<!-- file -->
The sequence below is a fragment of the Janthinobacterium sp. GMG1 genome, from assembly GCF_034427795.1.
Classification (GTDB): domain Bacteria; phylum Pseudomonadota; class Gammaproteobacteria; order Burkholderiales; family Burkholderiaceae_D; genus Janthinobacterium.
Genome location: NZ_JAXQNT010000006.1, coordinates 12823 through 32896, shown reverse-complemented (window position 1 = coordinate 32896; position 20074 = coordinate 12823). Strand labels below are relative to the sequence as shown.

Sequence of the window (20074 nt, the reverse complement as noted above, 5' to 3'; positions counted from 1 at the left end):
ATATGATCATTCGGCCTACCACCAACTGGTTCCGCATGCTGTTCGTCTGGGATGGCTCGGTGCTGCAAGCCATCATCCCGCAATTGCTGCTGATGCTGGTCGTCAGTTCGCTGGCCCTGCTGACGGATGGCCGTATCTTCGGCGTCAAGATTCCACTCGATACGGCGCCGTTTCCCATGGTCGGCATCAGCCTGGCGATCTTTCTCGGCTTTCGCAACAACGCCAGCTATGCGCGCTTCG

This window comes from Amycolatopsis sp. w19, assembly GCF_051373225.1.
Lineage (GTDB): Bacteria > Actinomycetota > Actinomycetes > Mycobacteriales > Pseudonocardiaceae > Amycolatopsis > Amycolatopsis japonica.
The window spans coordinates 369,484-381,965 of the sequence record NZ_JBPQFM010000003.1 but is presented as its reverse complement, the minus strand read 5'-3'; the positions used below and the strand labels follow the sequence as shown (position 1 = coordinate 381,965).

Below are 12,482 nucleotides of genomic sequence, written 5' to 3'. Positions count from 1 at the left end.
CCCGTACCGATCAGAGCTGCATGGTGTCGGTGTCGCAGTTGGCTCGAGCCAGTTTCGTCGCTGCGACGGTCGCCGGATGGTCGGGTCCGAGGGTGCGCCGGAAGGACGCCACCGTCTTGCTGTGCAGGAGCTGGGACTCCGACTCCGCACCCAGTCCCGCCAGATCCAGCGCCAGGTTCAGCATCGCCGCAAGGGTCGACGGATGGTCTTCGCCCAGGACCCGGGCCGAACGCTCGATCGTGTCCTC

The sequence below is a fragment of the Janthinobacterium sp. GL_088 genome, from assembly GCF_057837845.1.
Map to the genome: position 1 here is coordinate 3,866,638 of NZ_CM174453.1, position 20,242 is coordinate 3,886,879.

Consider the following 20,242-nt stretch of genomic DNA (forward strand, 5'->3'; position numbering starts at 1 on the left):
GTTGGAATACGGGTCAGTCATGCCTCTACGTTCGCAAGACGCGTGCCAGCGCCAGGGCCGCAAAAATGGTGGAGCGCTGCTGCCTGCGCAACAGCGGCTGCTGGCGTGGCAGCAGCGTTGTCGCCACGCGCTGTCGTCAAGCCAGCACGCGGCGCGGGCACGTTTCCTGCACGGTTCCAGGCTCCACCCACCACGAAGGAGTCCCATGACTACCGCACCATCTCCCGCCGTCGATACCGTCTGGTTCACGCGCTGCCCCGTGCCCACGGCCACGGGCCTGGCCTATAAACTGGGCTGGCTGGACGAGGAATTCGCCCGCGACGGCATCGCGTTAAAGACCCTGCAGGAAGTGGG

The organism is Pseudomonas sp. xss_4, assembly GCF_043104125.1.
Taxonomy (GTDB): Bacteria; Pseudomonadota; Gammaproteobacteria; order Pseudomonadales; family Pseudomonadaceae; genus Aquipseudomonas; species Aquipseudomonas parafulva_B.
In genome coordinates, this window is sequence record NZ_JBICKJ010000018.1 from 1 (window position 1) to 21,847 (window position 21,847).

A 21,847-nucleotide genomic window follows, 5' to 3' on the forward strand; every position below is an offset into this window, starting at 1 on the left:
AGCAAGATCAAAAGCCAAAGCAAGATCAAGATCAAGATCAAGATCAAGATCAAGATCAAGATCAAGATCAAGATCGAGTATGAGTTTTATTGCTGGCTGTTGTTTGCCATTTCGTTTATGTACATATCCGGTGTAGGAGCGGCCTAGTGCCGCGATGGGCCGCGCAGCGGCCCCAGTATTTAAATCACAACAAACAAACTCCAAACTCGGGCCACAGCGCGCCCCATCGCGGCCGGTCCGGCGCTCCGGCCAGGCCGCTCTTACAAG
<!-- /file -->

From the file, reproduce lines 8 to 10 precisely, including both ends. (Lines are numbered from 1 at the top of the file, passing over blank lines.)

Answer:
The window spans coordinates 369,484-381,965 of the sequence record NZ_JBPQFM010000003.1 but is presented as its reverse complement, the minus strand read 5'-3'; the positions used below and the strand labels follow the sequence as shown (position 1 = coordinate 381,965).

Below are 12,482 nucleotides of genomic sequence, written 5' to 3'. Positions count from 1 at the left end.
CCCGTACCGATCAGAGCTGCATGGTGTCGGTGTCGCAGTTGGCTCGAGCCAGTTTCGTCGCTGCGACGGTCGCCGGATGGTCGGGTCCGAGGGTGCGCCGGAAGGACGCCACCGTCTTGCTGTGCAGGAGCTGGGACTCCGACTCCGCACCCAGTCCCGCCAGATCCAGCGCCAGGTTCAGCATCGCCGCAAGGGTCGACGGATGGTCTTCGCCCAGGACCCGGGCCGAACGCTCGATCGTGTCCTC